Hex-Rays v1.1 vs. v1.0 Decompiler Comparison Page
Below you will find side-by-side comparisons of v1.0 and v1.1 decompilations. Please maximize the window too see both columns simultaneously.
The following examples are displayed on this page:
- More aggressive variable elimination
- More for-loops
- Better recognition of 64-bit idioms
- Better recognition of 64-bit idioms, example 2
- Floating point instructions
- Better recognition of built-in functions
- More aggressive value propagation
- New algorithm to detect function arguments
- Implicit value propagation
NOTE: The new decompiler can use comparison instructions (and other clues) to determine possible variable values. In the example above, it is clear that the result variable is equal to zero within the if-block. This knowledge allows for more optimizations and makes the code more readable.
More aggressive variable elimination
We improved the decompiler engine to eliminate more variables. This means less useless assignments, shorter and more readable code.
For-loops are easier to read than while- or do-loops. The decompiler prefers to generate for loops now. Again, note the difference in size and readability!
Better recognition of 64-bit idioms
While we still do not recognize all 64-bit idioms (perfections is out of question in binary analysis) we do much better now. Above is just one of many possible examples (v10 on the left and v21 on the right are 64-bit variables.
Better recognition of 64-bit idioms, example 2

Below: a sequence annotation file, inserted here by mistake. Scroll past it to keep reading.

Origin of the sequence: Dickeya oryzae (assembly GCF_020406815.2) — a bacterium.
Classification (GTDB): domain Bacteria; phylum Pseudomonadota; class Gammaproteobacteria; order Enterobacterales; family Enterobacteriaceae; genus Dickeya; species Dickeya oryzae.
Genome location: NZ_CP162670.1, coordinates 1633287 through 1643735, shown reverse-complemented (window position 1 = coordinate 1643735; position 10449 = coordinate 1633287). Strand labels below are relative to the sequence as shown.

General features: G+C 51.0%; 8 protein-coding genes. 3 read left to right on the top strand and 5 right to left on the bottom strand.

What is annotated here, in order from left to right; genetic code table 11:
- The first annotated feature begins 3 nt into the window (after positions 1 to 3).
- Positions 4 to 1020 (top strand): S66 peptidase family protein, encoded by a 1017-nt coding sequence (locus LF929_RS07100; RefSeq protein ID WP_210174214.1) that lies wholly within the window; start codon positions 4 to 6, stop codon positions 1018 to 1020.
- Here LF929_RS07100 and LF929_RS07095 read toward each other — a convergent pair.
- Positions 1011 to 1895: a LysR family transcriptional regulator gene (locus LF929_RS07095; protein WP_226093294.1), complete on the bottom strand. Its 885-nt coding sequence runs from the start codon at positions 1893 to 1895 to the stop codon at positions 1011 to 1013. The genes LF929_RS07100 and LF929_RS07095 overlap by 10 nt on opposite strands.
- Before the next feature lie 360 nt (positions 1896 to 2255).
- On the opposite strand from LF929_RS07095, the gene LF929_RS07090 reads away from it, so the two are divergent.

Yet one more illustration of 64-bit arithmetics.
Floating point instructions
One could say that this comparison is not fair and we would agree. Previous versions of the decompiler could not handle floating point instruction at all, and the new version knows all about them, including conversion intricacies and other subtle details.
Better recognition of built-in functions
While there is a lot to do, the new version copes better with inline memcpy(), strlen(), and similar functions.
More aggressive value propagation
Thanks to the more aggressive propagation algorithm, the output becomes simpler.
New algorithm to detect function arguments
We switched to a new heuristic algorithm to detect arguments of unknown function calls. While it is not perfect, it loses less arguments and tends to produce more reliable output. Please note that this algorithm is required to determine the types of only unknown calls: once the user specifies the function prototype, it will be used by the decompiler.